Many companies at one point or another have experienced the negative impacts of “water cooler talk” on staff morale and productivity. To alleviate the effects of employees discussing their wages, many companies enforce a policy prohibiting discussion of wages. However, if you are a private sector employer in America, a policy prohibiting discussion of wages is a violation of the National Labor Relations Act (NLRA), which provides employees the right to discuss the “terms and conditions of employment” with one another, including their wages, benefits, etc. This right applies in both union and non-union settings, as well as on social media platforms.
Since I have been in the Human Resources field for over 25 years, it is rare that I learned 5 “new to me” items. I would like to share:
During FMLA leave, an employer may not require an employee to “stack” PTO and paid disability leave. 29 C.F.R. Section 825.207(d) states that because leave pursuant to a disability benefit plan is not unpaid, the provision for substitution of the employee's accrued paid leave is inapplicable, and neither the employee nor the employer may require the substitution of paid leave. However, employers and employees may agree to have paid leave supplement the disability plan benefits, for example, where a plan only provides replacement income for two-thirds of an employee's salary.
There are certain types of difficult behaviors and attitudes that occur in the workplace. Below, we have outlined the most common personalities that employers encounter in the workplace and how to approach their behavior.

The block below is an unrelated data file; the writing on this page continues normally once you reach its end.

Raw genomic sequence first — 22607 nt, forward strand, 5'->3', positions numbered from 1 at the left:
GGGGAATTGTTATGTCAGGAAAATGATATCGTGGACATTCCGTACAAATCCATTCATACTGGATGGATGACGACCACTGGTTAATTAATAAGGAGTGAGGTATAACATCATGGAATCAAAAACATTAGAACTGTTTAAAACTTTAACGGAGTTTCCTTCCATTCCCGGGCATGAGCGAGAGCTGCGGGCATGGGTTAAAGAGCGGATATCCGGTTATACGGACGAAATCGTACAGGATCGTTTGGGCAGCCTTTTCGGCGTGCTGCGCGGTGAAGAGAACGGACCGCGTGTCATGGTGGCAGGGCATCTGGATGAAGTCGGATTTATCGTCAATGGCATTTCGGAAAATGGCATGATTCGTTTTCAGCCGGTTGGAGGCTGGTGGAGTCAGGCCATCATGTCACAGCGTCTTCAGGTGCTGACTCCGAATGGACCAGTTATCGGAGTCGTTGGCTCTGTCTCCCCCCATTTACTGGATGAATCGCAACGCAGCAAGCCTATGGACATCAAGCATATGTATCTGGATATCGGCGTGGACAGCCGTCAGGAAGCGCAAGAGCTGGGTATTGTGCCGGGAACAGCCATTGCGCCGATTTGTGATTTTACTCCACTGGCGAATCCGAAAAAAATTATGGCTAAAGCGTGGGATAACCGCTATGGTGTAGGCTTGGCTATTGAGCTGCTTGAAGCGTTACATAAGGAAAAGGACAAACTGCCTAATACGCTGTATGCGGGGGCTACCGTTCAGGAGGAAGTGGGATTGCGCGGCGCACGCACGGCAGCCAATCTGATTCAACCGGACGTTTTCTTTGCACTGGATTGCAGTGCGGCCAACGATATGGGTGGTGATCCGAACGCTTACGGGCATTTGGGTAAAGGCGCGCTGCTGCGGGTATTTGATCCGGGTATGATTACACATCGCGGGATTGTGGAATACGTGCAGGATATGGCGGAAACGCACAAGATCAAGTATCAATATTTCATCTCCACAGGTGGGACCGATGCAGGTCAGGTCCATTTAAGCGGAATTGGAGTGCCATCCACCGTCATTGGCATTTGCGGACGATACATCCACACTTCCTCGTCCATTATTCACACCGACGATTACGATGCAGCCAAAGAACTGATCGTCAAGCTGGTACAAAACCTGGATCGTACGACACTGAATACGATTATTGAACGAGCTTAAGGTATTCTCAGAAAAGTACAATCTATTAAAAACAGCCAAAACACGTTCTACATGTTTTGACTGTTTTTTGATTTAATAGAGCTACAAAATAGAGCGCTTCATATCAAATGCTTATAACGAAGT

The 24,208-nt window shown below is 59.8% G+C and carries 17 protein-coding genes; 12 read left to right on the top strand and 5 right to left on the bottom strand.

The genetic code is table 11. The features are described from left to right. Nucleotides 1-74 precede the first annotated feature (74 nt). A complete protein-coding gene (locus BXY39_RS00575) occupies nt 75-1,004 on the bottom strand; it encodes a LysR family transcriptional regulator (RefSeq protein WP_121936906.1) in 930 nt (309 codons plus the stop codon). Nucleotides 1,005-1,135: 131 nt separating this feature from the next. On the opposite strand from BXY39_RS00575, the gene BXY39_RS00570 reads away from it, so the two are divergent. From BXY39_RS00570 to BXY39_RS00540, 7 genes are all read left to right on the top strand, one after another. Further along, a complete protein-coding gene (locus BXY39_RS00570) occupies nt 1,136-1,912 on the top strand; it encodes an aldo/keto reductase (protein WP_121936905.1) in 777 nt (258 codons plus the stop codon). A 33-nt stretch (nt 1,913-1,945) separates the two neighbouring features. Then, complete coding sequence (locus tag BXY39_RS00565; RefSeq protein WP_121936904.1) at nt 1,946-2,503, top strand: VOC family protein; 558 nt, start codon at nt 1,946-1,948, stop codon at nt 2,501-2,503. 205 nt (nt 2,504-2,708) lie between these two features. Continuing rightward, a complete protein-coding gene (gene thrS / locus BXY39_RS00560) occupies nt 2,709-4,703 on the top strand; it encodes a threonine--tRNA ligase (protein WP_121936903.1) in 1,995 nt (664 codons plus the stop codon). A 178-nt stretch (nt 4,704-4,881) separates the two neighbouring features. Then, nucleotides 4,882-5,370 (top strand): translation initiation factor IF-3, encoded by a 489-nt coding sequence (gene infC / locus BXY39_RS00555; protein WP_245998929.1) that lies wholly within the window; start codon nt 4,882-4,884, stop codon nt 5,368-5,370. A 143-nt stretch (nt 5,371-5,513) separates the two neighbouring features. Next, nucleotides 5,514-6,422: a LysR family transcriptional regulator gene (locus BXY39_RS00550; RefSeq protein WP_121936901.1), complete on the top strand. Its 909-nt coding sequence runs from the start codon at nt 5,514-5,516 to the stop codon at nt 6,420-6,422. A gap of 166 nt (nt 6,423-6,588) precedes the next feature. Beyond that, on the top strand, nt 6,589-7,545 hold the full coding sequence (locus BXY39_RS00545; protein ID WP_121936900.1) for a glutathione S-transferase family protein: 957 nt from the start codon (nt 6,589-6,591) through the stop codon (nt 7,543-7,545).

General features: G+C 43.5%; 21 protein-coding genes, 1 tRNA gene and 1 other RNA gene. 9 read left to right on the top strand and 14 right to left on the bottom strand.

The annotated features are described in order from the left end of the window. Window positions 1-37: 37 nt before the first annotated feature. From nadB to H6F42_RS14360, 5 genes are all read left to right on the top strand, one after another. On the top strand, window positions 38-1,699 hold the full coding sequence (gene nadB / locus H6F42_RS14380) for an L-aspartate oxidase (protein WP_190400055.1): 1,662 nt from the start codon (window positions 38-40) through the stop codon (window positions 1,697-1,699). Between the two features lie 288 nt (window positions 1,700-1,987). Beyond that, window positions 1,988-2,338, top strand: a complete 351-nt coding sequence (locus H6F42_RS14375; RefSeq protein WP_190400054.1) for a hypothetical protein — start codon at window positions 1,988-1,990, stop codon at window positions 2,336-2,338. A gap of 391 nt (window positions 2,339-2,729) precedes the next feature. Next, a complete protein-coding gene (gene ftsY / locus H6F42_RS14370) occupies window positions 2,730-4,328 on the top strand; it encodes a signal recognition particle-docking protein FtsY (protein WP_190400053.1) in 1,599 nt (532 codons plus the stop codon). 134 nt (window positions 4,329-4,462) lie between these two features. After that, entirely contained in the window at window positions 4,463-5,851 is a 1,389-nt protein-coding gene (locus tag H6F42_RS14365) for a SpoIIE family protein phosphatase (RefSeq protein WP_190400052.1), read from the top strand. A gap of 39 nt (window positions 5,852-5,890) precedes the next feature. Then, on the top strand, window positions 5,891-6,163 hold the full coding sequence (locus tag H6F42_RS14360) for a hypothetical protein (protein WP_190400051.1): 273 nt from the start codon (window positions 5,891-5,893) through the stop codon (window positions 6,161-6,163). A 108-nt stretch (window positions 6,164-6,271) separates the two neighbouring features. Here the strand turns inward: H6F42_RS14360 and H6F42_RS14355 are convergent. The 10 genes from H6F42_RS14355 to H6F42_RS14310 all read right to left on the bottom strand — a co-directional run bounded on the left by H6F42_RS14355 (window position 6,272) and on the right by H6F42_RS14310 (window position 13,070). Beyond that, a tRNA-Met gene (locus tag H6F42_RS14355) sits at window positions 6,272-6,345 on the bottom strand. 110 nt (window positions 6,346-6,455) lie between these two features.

Type 1: This employee has a tendency to quickly point out errors, bad results, or mistakes. As a result, this employee tends to come across as condescending to other employees and undermine innovation and morale.
Approach: This employee has critical thinking skills that need to be put to good use. Challenge this employee to improve upon others’ ideas, rather than discounting the ideas completely. Coach this employee to help make his/her presentation and style more palatable, but still offer constructive suggestions that lead to improvements.
On April 26, 2019, Allison Zerbe and her husband, Alex, celebrated Allison’s passing of the Missouri State Bar at her swearing-in ceremony in Jefferson City, Missouri. HR Partners is proud to have Allison on our team, where she will also be practicing law with the Law Offices of John R. Dietrick, P.A. Allison will soon be admitted to practice law in Kansas, as well.
With the tightest labor market in the past fifty (50) years, companies across the United States are shifting their focus to retaining talent within their workforce. According to a study by the Work Institute, based upon statistics from the U.S. Bureau of Labor Statistics, an estimated forty-one (41) million people voluntarily quit their jobs in 2018. That number is expected to continue to climb. By 2020, the Work Institute expects this figure to reach forty-seven (47) million.